Tag Archives: Sunjeev Sahota

Books of 2016, So Far…

So as we have reached, well slightly gone over, the halfway point in the year, I thought I would do something I don’t think I have done before and share with you my  Books of 2016 so far. Well it made sense to me considering I had just done the below video for my YouTube channel and so I thought I would share it on here too. (I am really enjoying the booktube community but trying not to bombard you with it on here.) So if you would like to know some of my favourite books of the year so far, grab a cup of tea (as its about 20 minutes of me going on about books) and have a watch of this…

I hope you like the list, some of the books haven’t been mentioned on here before so give you an idea of what is coming over the next few weeks and months*. I would love to hear you thoughts on the books that I discuss and what you have made of them if you have read them. I would also really love to know which books have been the books of your year so far too, so do tell.

*Yes I know there have been a few video posts of late, with work being utterly bonkers in the lead up to one of our biggest festivals this weekend, video’s are so much speedier to make than a review which takes me ages, they will return though, honest – along with the usual rambling posts. I just need to play catch up with life after the musical festival has happened. It is this weekend so I am getting there. 

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Happy World Book Day 2016

It is World Book Day, hurrah, and I thought as we can’t physically swap our favourite books with each other today it might be nice to swap some recommendations of some favourites. I have chosen a few catagories of books that I would love to give copies to everyone if I could and thought you might like to do the same in the comments below…

Your favourite book: Rebecca by Daphne Du Maurier (no surprises there)
A recent reading highlight: The Year of the Runaways by Sunjeev Sahota (so newly a highlight I haven’t reviewed it yet)
A book people might not have heard of or read but really should have: A Constellation of Vital Phenomena by Anthony Marra (because it is brilliant on so many levels)
A book which might get someone who doesn’t think they like reading back into books: The Redemption of Galen Pike by Carys Davies (a short story collection where every story could charm everyone and anyone)
A book you can’t wait to read by a favourite author: The Gustav Sonata by Rose Tremain (it arrived yesterday and my joyous bellowing could be heard throughout the land)

Now your turn, over to you. I look forward to your five recommendations…

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So What Are We All Reading Then?

I have had another bonkers week followed by a lovely weekend away with my mother. The former has meant I haven’t done much reading, the latter has meant I have done loads as a) the weekend away was five hours by train away on the other side of the UK b) I had a hotel suite to myself which always means more reading. So I thought I would share what I am reading right now, in the hope that you might tell me all about what you are reading, have read and want to read too.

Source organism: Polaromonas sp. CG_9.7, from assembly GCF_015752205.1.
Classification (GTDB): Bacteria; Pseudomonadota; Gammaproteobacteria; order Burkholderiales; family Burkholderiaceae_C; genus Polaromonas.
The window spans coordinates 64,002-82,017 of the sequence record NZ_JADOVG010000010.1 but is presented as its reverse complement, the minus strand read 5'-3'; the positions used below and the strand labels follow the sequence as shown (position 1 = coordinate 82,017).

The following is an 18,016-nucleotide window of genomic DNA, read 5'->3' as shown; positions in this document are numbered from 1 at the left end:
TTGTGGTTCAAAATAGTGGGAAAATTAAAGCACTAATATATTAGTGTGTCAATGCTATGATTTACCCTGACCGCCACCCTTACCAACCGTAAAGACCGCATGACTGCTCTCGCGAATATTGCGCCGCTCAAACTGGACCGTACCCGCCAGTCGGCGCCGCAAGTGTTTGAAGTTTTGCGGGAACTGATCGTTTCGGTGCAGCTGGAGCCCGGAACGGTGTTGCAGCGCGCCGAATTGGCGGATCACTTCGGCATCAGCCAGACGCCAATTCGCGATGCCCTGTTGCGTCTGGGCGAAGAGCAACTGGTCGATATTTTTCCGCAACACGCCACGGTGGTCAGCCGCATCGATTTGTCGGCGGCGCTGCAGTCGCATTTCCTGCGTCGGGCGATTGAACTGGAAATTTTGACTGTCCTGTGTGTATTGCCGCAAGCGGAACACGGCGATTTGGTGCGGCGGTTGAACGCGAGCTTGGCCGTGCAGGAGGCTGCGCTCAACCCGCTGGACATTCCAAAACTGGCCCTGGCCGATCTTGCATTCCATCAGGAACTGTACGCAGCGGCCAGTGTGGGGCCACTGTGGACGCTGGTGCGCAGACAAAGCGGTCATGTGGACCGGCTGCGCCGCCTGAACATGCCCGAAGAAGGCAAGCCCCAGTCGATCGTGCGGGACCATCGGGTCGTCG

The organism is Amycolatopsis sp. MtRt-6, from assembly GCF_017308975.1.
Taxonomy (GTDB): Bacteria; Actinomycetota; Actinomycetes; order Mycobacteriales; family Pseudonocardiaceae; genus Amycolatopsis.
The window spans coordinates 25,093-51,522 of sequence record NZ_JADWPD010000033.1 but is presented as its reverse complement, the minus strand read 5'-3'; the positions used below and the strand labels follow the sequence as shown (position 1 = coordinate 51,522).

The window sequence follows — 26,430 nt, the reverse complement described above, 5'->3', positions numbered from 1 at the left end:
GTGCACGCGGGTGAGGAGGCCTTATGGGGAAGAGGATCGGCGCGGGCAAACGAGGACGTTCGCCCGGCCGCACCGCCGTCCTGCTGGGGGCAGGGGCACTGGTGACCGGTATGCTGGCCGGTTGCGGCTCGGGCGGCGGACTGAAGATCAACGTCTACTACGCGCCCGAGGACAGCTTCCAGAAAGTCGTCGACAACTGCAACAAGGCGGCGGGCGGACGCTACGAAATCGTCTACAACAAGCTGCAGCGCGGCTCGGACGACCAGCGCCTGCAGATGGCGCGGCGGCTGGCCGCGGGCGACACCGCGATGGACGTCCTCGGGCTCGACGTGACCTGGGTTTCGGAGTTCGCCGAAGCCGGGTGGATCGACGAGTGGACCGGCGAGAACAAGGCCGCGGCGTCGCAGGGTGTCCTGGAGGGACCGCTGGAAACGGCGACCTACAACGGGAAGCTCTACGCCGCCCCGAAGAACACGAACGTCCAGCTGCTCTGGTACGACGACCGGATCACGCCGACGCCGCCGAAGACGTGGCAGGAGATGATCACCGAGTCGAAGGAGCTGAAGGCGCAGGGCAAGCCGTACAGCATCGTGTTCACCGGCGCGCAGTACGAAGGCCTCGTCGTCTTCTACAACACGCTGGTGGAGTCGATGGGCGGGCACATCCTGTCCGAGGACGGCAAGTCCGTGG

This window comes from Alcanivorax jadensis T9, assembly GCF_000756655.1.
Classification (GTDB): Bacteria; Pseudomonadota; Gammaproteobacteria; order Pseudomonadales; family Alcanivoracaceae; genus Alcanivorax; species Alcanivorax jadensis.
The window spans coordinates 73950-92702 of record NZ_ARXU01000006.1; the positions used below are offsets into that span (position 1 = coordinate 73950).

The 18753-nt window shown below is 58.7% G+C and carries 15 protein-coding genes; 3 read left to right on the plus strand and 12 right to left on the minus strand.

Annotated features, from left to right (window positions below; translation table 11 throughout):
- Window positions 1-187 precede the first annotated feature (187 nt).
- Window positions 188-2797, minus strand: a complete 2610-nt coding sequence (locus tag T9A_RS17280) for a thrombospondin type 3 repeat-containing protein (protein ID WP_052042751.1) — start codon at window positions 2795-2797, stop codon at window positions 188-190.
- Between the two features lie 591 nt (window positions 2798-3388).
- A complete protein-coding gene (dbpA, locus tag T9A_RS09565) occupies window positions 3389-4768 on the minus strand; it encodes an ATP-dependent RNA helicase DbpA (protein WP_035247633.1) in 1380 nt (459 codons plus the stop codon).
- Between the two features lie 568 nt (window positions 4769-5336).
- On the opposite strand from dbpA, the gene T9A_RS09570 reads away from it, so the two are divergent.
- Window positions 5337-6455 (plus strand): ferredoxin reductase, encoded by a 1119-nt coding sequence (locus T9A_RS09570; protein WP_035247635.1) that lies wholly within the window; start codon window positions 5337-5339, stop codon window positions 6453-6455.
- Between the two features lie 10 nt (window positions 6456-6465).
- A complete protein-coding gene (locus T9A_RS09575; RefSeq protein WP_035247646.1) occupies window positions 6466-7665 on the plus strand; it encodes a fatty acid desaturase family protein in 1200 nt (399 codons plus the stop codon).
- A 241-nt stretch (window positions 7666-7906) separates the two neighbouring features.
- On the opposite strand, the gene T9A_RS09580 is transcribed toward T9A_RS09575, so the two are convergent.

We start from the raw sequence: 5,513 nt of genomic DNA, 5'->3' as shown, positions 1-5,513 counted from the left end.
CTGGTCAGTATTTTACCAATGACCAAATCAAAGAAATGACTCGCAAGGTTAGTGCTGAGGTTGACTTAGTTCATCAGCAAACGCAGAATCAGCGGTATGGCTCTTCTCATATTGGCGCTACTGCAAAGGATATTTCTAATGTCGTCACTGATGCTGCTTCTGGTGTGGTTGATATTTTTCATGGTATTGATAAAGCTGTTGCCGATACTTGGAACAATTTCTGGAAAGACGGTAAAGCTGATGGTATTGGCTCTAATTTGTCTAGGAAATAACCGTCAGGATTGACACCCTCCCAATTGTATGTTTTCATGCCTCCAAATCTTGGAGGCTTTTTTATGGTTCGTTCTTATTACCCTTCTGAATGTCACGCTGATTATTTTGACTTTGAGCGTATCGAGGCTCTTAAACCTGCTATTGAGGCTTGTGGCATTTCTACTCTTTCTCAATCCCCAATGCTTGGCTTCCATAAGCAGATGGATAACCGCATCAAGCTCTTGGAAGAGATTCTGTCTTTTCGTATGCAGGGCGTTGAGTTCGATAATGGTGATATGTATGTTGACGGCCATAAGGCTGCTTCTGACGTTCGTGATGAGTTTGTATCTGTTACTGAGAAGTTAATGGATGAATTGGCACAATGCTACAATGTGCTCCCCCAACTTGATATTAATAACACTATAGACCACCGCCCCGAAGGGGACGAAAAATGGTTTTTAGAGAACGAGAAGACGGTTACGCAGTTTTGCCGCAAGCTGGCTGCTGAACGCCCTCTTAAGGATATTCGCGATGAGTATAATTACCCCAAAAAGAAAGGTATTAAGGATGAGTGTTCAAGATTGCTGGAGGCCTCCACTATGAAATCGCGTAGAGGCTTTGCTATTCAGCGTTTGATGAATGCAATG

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So my current read is Sunjeev Sahota’s The Year of the Runaways. Remember I mentioned authors whose debuts are so good you are nervous of the follow up? This falls into that category as I thought Sunjeev’s debut Ours Are The Streets was pretty brilliant when I read it back in 2011, when I was somewhat more succinct in my book thoughts. So far The Year of the Runaways  is proving to be just as brilliant, if not even more so. I should say here that this picture is actually slightly misleading, though does show you my second favourite train pastime – eating M&S picnics, as I am not only reading one book but two. I am  also slowly (because it is so good) reading Christos Tsiolkas’ Merciless Gods one story at a time so as I can savour it for as long as possible. That said Deborah Levy’s Hot Milk is begging me to read it at the moment, well next.

I can also tell you what a few other people are reading. The Beard has devoured The Trouble With Goats and Sheep (which his mum is now reading) before he comes to see Joanna Cannon and I in conversation at Liverpool Waterstones tomorrow at 6.30pm, he is just about to start Love Nina by Nina Stibbe, now with Savidge Reads fiancé status he has to get his reading habits up frankly. My mother was almost finished reading A Little Folly by Jude Morgan, apparently I started her onto Jude’s books, it seems I need to read them. She is going to read (a signed copy of) Carys Davies’ The Redemption of Galen Pike which I gave her this weekend, I would buy that book for everyone in the world ever if I could.